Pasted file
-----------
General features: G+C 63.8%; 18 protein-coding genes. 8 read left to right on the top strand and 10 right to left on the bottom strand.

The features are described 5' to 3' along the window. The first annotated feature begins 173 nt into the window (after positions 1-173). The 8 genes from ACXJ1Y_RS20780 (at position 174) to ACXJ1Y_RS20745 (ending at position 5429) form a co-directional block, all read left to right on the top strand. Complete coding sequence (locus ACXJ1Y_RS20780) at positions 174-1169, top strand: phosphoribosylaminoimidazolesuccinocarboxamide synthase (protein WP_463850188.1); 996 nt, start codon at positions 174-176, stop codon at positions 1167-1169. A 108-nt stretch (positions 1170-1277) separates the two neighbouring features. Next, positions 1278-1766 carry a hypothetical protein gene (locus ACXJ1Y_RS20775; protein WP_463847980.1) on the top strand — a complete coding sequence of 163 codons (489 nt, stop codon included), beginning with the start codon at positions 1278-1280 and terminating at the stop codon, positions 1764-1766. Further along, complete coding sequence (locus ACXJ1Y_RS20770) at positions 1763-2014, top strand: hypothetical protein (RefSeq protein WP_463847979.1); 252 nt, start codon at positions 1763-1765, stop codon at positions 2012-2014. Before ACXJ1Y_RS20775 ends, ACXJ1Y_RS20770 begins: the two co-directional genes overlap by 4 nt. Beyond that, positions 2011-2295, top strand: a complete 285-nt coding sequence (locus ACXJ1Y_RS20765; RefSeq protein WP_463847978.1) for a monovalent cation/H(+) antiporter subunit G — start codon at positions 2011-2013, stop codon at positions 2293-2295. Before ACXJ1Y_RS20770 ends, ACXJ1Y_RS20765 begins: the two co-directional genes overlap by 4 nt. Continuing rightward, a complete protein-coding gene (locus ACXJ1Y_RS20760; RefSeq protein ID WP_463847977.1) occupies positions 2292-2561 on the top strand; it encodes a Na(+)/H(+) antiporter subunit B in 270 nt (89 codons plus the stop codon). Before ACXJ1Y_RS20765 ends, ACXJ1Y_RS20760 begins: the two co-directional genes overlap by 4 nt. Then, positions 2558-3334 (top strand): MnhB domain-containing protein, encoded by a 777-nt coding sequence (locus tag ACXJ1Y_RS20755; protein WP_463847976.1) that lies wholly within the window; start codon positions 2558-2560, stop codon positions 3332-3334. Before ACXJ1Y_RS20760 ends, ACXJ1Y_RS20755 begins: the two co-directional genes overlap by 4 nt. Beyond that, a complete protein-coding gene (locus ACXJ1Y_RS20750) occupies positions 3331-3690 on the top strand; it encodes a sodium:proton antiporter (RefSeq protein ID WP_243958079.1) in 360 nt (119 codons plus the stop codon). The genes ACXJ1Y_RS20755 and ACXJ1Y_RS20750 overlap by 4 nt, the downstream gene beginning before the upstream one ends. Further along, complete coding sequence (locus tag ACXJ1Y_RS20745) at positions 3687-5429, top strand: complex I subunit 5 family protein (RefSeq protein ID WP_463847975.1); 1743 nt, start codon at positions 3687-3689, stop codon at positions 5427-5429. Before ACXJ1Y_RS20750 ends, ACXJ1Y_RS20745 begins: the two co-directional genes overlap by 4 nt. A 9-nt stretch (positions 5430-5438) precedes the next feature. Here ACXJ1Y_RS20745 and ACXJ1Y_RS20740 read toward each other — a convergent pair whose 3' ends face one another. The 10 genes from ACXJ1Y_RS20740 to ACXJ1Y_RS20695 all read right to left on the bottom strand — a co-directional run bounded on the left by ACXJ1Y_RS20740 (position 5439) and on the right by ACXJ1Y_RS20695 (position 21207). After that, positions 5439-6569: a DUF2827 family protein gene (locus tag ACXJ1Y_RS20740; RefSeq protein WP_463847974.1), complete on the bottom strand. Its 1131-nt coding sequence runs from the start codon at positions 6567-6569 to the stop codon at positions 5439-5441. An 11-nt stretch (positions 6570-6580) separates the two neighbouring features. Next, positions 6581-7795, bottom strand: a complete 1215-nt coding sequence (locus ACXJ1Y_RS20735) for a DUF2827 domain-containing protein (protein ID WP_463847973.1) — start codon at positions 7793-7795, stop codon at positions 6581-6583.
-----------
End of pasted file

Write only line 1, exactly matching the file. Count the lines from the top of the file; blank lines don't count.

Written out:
General features: G+C 63.8%; 18 protein-coding genes. 8 read left to right on the top strand and 10 right to left on the bottom strand.